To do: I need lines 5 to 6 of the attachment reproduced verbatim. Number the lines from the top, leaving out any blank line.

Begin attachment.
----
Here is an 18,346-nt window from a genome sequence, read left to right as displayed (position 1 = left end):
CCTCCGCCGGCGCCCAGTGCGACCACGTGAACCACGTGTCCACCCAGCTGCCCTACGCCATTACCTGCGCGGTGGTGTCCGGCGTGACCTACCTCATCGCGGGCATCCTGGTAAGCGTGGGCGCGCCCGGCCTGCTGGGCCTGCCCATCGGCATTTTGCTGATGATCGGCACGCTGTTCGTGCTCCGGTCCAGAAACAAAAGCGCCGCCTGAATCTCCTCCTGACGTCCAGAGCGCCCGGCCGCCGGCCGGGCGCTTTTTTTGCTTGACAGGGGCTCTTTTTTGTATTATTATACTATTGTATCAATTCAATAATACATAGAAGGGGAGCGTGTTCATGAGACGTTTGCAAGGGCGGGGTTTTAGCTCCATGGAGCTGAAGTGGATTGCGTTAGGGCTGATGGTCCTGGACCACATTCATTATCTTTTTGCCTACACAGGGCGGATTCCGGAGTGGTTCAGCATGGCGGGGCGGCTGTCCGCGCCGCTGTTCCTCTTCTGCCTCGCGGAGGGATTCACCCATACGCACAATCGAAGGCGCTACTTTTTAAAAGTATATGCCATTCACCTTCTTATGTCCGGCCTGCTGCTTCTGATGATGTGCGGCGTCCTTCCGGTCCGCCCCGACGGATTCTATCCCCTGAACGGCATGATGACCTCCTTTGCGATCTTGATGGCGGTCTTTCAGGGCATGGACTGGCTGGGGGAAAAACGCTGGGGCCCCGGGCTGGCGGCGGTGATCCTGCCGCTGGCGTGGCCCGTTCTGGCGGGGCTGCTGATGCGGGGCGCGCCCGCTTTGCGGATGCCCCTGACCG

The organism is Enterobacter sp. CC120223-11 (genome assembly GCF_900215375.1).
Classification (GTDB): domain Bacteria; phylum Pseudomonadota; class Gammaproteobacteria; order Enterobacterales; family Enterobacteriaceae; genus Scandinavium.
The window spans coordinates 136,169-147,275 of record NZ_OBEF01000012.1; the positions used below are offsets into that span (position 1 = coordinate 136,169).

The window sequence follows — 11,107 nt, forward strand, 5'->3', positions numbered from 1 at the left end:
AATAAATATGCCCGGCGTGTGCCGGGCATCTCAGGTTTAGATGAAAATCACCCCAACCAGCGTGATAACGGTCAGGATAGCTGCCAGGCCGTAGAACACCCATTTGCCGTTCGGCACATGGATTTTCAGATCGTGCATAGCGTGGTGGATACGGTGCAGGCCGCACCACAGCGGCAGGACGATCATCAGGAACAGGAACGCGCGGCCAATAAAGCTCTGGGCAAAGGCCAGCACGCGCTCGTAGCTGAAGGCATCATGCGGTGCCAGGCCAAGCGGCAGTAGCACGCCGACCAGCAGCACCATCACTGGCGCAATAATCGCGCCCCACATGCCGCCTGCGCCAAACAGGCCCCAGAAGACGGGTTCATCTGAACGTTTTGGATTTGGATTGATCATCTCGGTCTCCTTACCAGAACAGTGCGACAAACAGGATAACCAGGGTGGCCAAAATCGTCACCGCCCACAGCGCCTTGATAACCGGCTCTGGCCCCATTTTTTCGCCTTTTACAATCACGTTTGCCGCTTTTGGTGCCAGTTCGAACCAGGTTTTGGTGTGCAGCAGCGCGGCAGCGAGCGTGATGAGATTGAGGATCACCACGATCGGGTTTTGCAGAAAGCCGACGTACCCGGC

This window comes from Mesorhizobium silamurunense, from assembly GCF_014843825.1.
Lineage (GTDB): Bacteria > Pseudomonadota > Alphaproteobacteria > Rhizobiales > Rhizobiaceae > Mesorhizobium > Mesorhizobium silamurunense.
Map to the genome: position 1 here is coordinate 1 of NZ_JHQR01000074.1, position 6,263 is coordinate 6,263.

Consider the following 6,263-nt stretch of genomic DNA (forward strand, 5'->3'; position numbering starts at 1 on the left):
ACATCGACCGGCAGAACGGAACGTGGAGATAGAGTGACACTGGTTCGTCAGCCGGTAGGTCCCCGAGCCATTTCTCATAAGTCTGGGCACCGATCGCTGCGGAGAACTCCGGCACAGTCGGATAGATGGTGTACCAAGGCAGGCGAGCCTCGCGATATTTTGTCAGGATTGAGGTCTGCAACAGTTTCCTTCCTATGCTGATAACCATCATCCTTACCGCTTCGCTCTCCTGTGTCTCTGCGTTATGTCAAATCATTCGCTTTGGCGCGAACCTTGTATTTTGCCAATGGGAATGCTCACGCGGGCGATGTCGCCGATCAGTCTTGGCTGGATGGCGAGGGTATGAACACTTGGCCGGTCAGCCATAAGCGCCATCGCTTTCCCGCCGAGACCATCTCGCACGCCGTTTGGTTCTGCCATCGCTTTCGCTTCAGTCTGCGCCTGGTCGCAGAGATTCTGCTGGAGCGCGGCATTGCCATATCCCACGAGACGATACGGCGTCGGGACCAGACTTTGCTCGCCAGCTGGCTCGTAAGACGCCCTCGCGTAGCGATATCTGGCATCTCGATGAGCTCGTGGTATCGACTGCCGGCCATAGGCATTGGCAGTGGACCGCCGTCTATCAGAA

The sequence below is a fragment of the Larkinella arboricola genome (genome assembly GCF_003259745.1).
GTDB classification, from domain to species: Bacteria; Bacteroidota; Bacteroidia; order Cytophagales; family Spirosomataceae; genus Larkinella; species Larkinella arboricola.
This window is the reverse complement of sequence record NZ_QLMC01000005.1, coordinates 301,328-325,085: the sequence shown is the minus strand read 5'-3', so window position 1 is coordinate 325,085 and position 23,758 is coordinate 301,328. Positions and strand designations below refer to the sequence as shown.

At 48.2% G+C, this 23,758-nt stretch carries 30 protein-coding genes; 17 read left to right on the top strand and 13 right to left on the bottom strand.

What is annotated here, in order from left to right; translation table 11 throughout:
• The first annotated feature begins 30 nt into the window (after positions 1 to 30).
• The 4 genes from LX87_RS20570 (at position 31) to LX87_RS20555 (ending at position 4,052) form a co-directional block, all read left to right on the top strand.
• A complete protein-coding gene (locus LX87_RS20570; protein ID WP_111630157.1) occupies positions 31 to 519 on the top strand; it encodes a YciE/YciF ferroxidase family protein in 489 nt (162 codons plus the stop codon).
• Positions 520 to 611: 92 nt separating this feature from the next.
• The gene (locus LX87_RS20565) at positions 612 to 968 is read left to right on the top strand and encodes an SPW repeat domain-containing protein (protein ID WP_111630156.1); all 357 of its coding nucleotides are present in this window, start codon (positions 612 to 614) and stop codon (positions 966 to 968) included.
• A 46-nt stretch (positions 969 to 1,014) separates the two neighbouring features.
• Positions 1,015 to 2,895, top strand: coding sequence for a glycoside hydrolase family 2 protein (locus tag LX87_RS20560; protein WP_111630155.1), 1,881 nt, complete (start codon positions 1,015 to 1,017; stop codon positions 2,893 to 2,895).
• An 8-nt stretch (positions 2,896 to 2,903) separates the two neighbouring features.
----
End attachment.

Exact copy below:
The window spans coordinates 136,169-147,275 of record NZ_OBEF01000012.1; the positions used below are offsets into that span (position 1 = coordinate 136,169).

The window sequence follows — 11,107 nt, forward strand, 5'->3', positions numbered from 1 at the left end: